RENEE MONTAGNE, Host:
And as NPR's Jim Zarroli reports, the papers being sold amount to a treasure throve for film buffs.
JIM ZARROLI: 20th Century Fox may not have had the glamour of MGM or the street smart allure of Warner Brothers, but during the '30s, '40s and '50s, it had plenty of Hollywood magic.
(SOUNDBITE OF SONG, "DIAMONDS ARE A GIRL'S BEST FRIEND")
MARILYN MONROE: (Singing) A kiss on the hand may be quite continental, but diamonds are a girl's best friend.
ZARROLI: Norma Jeane Dougherty wandered onto the studio lot in 1946, got a screen test and a new name - Marilyn Monroe. The documents being sold today at Swann Auction Galleries make up a kind of storyboard of Monroe's rise and fall. There's a contract for her first movie, a 1954 letter firing her agent, and lots of angry letters from studio executives complaining about her behavior. Jeremy Markowitz is Swann's autograph specialist.
JEREMY MARKOWITZ: Marilyn material is incredibly sought after for a number of reasons. One, she's such an icon. And two, the actual autographs of Marilyn Monroe are quite scarce.
ZARROLI: Markowitz says like a lot of big stars of her era, Monroe usually left autograph signing to her assistants and secretaries. In an industry that traffics and make believe in magic, it can be hard for memorabilia collectors to tell what's real. Markowitz says that's what makes the decision by 20th Century Fox to auction off these items so unusual.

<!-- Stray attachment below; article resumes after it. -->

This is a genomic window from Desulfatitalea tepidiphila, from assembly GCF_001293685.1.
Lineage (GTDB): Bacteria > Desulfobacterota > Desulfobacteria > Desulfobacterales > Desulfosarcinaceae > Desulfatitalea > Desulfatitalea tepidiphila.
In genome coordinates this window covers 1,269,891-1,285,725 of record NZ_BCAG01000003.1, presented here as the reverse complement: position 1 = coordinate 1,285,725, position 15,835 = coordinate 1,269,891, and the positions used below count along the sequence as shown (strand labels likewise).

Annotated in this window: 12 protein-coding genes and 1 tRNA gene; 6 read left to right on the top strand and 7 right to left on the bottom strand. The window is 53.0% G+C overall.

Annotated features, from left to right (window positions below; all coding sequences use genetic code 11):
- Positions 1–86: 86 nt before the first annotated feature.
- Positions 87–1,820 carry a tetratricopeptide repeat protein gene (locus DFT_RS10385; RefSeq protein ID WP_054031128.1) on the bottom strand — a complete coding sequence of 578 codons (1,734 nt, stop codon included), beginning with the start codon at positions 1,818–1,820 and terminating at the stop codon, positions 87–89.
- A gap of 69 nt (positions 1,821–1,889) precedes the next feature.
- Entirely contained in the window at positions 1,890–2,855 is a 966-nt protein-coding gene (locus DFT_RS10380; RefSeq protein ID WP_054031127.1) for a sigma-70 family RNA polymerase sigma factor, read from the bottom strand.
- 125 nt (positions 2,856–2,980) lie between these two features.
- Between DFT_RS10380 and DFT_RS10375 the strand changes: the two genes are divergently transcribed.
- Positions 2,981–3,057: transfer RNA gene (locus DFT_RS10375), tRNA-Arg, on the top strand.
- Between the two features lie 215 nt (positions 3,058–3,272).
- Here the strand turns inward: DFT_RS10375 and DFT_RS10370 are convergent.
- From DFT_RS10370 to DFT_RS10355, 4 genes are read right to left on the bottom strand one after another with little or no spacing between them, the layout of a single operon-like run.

MARKOWITZ: Unidentified Man: There he is folks, the land of milk and honey - California.
(SOUNDBITE OF MOVIE "THE GRAPES OF WRATH")
ZARROLI: In a sense, the documents chart the collapse of the old Hollywood system, in which studios had complete control over their stars. One of the items being sold is Jimmy Stewart's contract for "Call Northside 777." Again, Jeremy Markowitz.
MARKOWITZ: What made it really just a first in Hollywood was that he didn't get a salary for the film. Instead, he got a percentage of the gross receipts - in his case 8 and half percent. And that had never happened before under the studio system.
ZARROLI: After that, Markowitz says big stars began to have more control over what movies they made. Like Stewart's contract, a lot of the items being auctioned off have considerable historic value. That makes them uniquely valuable to collectors says, book dealer Dan Wexler, who is visiting the gallery yesterday.
DAN WEXLER: Unlike, you know, a signed photograph where there might be an enormous number of those floating around. You can always buy them at some point if you have the money and you want to. These are opportunities to get things that are sort of more of a one of a kind type moment in the artist's history.
ZARROLI: Jim Zarroli, NPR News, New York.
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